Connected learningDigital technology opens up the possibility for young people to change the way in which they learn and create a new peer-to-peer educational environment that connects school, home, community, friends and family.
- Howard Rheingold is an American critic, writer, and teacher who specialises in the cultural, social and political implications of modern communication and digital technology. He said:
"Networked social learning is most effective and truly magical when students who don't know one another one day start scouring the world for knowledge to bestow on each other the next day and spend their time contributing to each other's learning. It’s the unpredictable synergy that can happen when a group of strangers assembles online to learn together."
Peer-to-peer learningYoung people themselves can become the educators as well as the learners and through online networks and new technology can take advantage of a new, creative, learning world. This short video explains what this means:
A new approach to learningAcross the internet, mobile phones and digital technology, the way people receive education and teach others is changing. Using digital technology supports young people to learn new skills, develop friendships and create networks around learning, ideas and thoughts. Online networks are offering a platform for peer led, innovative learning to take place.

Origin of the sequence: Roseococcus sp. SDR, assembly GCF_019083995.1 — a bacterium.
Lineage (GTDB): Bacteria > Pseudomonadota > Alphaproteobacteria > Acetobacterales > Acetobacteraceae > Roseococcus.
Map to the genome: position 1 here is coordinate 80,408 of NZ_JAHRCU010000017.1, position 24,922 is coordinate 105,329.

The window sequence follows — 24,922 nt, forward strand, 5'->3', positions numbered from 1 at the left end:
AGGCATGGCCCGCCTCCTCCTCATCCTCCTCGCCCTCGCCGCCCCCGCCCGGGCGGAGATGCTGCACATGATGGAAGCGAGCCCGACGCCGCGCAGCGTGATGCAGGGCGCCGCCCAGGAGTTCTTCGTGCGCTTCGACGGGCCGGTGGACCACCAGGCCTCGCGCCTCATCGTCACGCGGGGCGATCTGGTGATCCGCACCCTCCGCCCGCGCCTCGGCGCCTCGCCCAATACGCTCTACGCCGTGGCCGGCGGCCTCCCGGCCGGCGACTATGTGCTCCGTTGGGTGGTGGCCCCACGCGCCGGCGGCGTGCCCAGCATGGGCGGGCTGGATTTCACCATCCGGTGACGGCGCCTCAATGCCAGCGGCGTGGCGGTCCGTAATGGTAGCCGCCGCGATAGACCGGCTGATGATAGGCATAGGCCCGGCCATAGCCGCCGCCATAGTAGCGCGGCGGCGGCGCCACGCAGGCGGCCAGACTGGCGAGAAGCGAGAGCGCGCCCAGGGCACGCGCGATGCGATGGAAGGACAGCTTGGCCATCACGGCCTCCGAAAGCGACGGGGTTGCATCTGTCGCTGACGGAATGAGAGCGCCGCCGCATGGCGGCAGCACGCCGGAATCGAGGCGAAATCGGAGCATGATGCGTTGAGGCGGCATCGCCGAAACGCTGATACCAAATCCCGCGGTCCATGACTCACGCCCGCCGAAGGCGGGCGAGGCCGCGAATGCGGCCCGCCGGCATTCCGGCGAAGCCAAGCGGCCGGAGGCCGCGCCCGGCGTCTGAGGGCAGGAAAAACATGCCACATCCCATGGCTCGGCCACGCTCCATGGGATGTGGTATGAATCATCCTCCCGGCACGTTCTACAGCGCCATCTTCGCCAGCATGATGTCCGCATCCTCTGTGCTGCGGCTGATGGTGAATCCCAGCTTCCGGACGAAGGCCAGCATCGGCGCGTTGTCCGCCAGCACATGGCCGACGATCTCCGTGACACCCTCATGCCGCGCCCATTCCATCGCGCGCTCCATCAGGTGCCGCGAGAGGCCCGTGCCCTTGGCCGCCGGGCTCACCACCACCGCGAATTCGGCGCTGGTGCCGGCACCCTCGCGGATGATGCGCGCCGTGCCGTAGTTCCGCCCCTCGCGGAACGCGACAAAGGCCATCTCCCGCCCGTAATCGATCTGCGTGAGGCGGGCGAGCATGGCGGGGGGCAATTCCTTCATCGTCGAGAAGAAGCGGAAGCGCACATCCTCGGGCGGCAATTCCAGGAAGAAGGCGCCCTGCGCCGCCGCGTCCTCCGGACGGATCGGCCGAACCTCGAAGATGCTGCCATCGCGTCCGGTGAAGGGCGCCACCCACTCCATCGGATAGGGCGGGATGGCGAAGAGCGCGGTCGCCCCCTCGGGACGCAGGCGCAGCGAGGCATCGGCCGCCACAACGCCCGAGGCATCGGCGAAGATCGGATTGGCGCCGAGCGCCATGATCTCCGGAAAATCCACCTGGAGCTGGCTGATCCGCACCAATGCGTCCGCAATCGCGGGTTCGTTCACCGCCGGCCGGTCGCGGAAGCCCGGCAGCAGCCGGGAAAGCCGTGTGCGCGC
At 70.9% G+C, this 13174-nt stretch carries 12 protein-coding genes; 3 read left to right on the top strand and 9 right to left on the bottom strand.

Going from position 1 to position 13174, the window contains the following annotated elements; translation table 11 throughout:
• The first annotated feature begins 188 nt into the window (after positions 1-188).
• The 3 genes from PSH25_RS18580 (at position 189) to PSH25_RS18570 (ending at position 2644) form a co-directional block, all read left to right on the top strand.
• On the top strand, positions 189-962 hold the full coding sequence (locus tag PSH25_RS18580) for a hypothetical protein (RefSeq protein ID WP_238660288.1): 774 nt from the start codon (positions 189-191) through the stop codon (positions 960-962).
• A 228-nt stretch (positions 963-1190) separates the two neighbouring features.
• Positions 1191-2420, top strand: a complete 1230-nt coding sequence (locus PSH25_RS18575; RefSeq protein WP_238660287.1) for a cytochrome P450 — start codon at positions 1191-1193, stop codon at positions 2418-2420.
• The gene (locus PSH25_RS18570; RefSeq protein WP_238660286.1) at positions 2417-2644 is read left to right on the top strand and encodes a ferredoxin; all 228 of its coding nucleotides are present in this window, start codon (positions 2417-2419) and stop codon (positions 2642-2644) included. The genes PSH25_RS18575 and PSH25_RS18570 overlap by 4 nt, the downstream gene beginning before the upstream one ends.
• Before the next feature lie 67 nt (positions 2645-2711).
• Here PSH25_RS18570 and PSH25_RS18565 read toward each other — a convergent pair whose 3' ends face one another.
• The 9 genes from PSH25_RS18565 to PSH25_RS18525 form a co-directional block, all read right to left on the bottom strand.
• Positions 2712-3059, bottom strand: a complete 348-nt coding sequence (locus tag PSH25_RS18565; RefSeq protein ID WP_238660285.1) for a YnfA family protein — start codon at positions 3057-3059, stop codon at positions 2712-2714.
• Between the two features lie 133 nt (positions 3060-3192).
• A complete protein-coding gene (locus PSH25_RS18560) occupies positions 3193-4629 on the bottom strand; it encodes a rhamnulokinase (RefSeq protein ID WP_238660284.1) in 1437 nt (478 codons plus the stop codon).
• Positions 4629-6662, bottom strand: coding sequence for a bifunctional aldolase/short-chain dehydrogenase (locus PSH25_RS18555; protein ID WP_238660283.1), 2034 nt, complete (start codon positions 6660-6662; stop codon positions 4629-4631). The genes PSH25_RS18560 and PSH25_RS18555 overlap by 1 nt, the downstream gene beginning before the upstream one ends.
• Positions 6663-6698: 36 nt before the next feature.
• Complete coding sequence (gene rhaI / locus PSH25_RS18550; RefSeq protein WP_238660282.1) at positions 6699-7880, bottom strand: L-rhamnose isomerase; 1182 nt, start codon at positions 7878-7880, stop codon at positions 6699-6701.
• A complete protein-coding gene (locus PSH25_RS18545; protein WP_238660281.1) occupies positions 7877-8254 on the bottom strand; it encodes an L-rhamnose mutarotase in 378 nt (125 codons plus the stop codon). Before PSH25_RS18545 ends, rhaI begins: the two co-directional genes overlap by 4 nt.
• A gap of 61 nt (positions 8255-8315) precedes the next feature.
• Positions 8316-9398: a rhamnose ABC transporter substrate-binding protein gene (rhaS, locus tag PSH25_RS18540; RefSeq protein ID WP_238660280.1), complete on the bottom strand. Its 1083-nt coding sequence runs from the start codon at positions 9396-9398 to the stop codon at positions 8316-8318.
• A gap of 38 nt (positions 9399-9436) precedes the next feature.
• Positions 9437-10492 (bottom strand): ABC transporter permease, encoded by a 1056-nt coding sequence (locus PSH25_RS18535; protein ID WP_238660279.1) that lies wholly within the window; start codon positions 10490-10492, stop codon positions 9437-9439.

- Youtube Education also offers a similar platform to anyone to post educational videos and watch them online.
- New communication toolsYouth organisations, such as the UK Youth Climate Coalition, are part of an emerging trend in youth organisations being run, facilitated and organised online using Skype, email and social networks. Using webinars, online discussions, chats, videos and open google doc resources, they give sessions on international climate policy and campaigning to the annual youth delegation to the UN climate talks.Online collaborationOnline platforms such as Facebook, Twitter, Youtube, Skype, MSN and Google Docs allow people from all over the world to work, learn and collaborate together in real time. All of these well known and used tools open up the possibilities for collaboration with school friends, family, networks, colleagues or simply those with the skills needed.
Turning social connections into social learningWhile social media and digital technology can offer a lot of space for innovation, young people need to have the skills, confidence and tools to become effective peer educators and to learn in a new, more participatory way.While many young people turn to social media for help on homework, sharing ideas and building friendships, few formal spaces exist to support e-learning and peer-to-peer education in a more structured way.